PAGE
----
2
$\begingroup$

This question came in my physics mock test

A small satellite of mass 'm' is revolving around earth in a circular orbit of radius $r_0$ with speed $v_0$. At certain point of its orbit, the direction of motion of satellite is suddenly changed by angle $θ = cos^{–1}(\frac35)$ by turning its velocity vector in the same plane of motion, such that speed remains constant. The satellite, consequently goes to elliptical orbit around earth. The ratio of speed at perigee to speed at apogee is :-

I did solved this question by conservation of angular momentum and energy .But I thought of another approach using the formula of speed in elliptical orbit at perigee and apogee given by

$$V_{max}=\sqrt{{\frac{GM}{a}} \frac{1+e}{1-e}}$$

$$V_{min}=\sqrt{{\frac{GM}{a}} \frac{1-e}{1+e}}$$

By taking the ratio the constants cancel up and i am left with

$$\frac{V_{max}}{V_{min}} =\frac{1+e}{1-e}$$ so i need to find the Ecentricity using the angle $cos^{-1}(3/5)$

Is there any method to calculate the eccentricity using the angle??

Thanks in Advance!

REGARDS!!

$\endgroup$
4
  • $\begingroup$ I'm sure the $3-4-5$ right triangle is there to make the numbers work out nicely ... $\endgroup$ Jul 30, 2021 at 18:45
  • $\begingroup$ @EthanBolker yes! Its answer is given 9 so i worked out reversely and found out that it follows the relation $e=\sqrt{1-cos^2\theta}$ but i dont know how to arrive at it $\endgroup$ Jul 31, 2021 at 6:03
  • $\begingroup$ Probably $e-1$ should be corrected to $1-e$. $\endgroup$ Jul 31, 2021 at 21:30
  • $\begingroup$ @Intelligentipauca Thanks for the suggestion! Edited $\endgroup$ Aug 1, 2021 at 11:37

2 Answers 2

2
$\begingroup$

We know that the energy of a satellite depends only on the semi-major axis $a$ of its elliptical orbit. As the energy of the satellite does not change when it suddenly switches from a circular to an elliptic orbit, it follows that the semi-major axis of the ellipse is the same as the radius of the circle.

Hence, when the switch occurs, the satellite is at a distance $a$ from a the Earth (first focus) and also from the second focus (because the sum of its distances from the foci is $2a$): foci and satellite form an isosceles triangle, with sides $a$, $a$ and $2ea$ (by definition of eccentricity). Angle $\theta$ is one half of the angle at vertex of that triangle, and we thus get:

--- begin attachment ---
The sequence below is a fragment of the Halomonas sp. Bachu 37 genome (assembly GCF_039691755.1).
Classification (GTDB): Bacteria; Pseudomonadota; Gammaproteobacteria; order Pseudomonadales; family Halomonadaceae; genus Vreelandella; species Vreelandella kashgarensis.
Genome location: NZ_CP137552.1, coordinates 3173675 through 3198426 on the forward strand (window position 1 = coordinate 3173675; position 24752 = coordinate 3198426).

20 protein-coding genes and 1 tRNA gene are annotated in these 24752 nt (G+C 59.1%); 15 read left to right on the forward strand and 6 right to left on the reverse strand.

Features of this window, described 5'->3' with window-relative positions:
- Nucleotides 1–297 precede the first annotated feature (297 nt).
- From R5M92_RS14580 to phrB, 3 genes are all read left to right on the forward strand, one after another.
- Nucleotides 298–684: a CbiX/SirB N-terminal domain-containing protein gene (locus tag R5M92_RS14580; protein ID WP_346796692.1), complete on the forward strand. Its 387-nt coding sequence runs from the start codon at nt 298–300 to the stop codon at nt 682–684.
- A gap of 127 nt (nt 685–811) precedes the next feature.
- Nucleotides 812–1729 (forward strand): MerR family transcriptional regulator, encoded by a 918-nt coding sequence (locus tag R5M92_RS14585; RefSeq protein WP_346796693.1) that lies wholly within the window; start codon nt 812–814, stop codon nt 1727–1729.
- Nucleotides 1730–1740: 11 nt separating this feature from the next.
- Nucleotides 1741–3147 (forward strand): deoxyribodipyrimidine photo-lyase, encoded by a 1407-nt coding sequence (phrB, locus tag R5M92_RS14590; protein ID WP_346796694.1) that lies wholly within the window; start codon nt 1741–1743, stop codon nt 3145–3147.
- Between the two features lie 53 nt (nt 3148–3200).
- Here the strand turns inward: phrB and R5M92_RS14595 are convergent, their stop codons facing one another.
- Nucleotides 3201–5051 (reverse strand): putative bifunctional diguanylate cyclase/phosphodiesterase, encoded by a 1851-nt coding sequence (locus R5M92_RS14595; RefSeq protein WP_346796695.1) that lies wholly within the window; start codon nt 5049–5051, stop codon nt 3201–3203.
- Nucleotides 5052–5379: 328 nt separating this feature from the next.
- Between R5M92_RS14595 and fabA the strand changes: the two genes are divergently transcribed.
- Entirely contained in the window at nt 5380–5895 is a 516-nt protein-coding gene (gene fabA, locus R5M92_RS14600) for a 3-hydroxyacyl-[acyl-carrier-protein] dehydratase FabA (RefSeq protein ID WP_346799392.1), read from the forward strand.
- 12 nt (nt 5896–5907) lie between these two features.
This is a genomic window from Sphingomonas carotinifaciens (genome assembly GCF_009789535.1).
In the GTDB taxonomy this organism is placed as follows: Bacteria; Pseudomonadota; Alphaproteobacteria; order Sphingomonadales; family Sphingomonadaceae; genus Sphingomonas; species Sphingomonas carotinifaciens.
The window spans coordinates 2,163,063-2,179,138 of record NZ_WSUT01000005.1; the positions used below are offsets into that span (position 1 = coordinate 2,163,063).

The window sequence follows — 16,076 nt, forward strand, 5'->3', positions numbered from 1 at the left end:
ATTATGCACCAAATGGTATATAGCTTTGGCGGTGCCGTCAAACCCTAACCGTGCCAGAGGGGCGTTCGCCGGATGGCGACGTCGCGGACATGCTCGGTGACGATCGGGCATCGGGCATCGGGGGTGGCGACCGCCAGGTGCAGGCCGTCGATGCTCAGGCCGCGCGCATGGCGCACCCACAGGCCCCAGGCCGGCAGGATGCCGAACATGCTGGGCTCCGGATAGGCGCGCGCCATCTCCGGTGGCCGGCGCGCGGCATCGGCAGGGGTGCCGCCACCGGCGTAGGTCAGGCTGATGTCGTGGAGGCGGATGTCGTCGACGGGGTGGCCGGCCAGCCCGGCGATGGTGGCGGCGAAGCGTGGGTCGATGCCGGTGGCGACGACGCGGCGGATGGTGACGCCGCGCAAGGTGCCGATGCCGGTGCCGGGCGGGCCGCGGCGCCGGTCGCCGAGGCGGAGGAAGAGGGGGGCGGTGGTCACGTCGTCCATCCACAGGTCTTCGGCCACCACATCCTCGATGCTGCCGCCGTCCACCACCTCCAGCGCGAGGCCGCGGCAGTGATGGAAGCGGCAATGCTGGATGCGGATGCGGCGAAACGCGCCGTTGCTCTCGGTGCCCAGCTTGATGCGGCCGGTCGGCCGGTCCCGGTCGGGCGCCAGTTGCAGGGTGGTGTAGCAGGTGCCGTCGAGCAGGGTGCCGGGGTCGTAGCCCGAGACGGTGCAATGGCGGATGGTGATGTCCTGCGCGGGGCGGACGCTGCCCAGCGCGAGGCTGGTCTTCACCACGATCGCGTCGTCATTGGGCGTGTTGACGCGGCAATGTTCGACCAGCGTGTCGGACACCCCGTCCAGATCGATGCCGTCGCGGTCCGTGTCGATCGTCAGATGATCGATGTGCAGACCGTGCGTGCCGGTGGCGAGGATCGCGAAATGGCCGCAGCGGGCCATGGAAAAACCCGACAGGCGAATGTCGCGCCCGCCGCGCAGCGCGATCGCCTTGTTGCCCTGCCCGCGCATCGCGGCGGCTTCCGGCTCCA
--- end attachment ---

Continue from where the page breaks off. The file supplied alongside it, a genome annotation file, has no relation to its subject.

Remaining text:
$${4\over5}=\sin\theta={ea\over a}=e,$$

which is exactly your result.

enter image description here

$\endgroup$
1
$\begingroup$

The angle between the radius vector $ \ \overrightarrow{r} \ $ (from the orbit's focus) and the velocity vector $ \ \overrightarrow{v} \ $ is the "zenith angle" $ \ \gamma \ \ . $ (I should mention that many of these terms and symbols vary among sources and presentations on orbital mechanics.) The "specific orbital angular momentum" $ \ \overrightarrow{h} \ = \ \frac{ \ \overrightarrow{L}}{m} \ $ (some call this $ \ \overrightarrow{L} \ $) is then $ \ \overrightarrow{h} \ = \ \overrightarrow{r} \times \overrightarrow{v} \ \ , $ which has magnitude $ \ r · v · \sin \gamma \ \ . $ (It is, of course, a conserved quantity, or, as mechanicians say, a "constant of the motion".) An angle that is often used instead is the "flight-path angle" $ \ \phi \ $ between the velocity vector and the perpendicular to the radius vector (or "local horizontal"). This is the angle given in the problem as $ \ \theta \ \ , $ so $ \ \cos \theta \ = \ \frac35 \ = \ \cos \phi \ = \ \sin \gamma \ \ . $

For the orbital properties, the initially circular orbit of radius $ \ r_0 \ $ has the "circular speed" $ \ v_0 \ = \ v_{circ} \ = \ \sqrt{\frac{GM}{r_0}} \ \ ; $ this is unchanged by the alteration of the orbit, so the specific angular momentum becomes $ \ h \ = \ r · v · \cos \phi \ = \ r_0 · \sqrt{\frac{GM}{r_0}} · \frac35 \ = \ \frac35 \sqrt{GMr_0} \ \ , $ whereas it was formerly $ \ r · v · \cos 0 \ = \ 1 · \sqrt{GMr_0} \ \ . $ (Since the speed at $ \ r_0 \ $ remains the same, the orbital semi-major axis $ \ a \ = \ r_0 \ $ [from the circular orbit] is also unaffected, as also mentioned by Intelligenti pauca ).

The derivation of the important relation we need is carried out in many texts on orbital mechanics (I mostly went to Danby's Fundamentals of Celestial Mechanics, 2nd ed., Section 6.2), so I won't run through it here, other than to say that starting with $$ \ \frac{d^2}{dt^2} \ \overrightarrow{r} \ = \ -\frac{GM}{r^3} \ \overrightarrow{r} $$ (the gravitational acceleration vector), the vector product $$ \ \overrightarrow{h} \times \frac{d^2}{dt^2} \ \overrightarrow{r} \ = \ -\frac{GM}{r^3} \ \overrightarrow{h} \times \overrightarrow{r} \ = \ -GM \ \frac{d}{dt} \left(\frac{\overrightarrow{r}}{r} \right) $$ is integrated, ultimately to produce the polar equation for the orbit. A relation that emerges from this is $ h^2 \ = \ GMa · (1 - e^2) \ \ , $ with $ \ e \ $ being the orbital eccentricity. For the orbit under discussion, this becomes $$ \left( \ \frac35 \sqrt{GMr_0} \ \right)^2 \ = \ GM· r_0 · (1 - e^2) \ \ \Rightarrow \ \ \frac{9}{25} \ = \ (1 - e^2) \ \ \Rightarrow \ \ e \ = \ \frac45 \ \ . $$

Other sources give various derived expressions. Roy ( Orbital Motion, 3rd ed., Section 4.5) gives, for example, $$ e \ \ = \ \ \left[ \ 1 \ - \ \frac{r}{a^2} · (2a - r) · \sin^2 \gamma \ \right]^{1/2} $$ $$ \rightarrow \ \ e \ \ = \ \ \left[ \ 1 \ - \ \frac{r_0}{r_0^2} · (2r_0 - r_0) · \left(\frac35 \right)^2 \ \right]^{1/2} \ \ = \ \ \left[ \ 1 \ - \ 1 · \frac{9}{25} \ \right]^{1/2} \ \ = \ \ \frac45 \ \ . $$

(And, yes, the differences in your derived expressions should read $ \ " 1 - e " \ $ ; otherwise, your results won't even make sense for a circular orbit $ \ [e = 0] \ \ . $ )

$\endgroup$

You must log in to answer this question.

Not the answer you're looking for? Browse other questions tagged .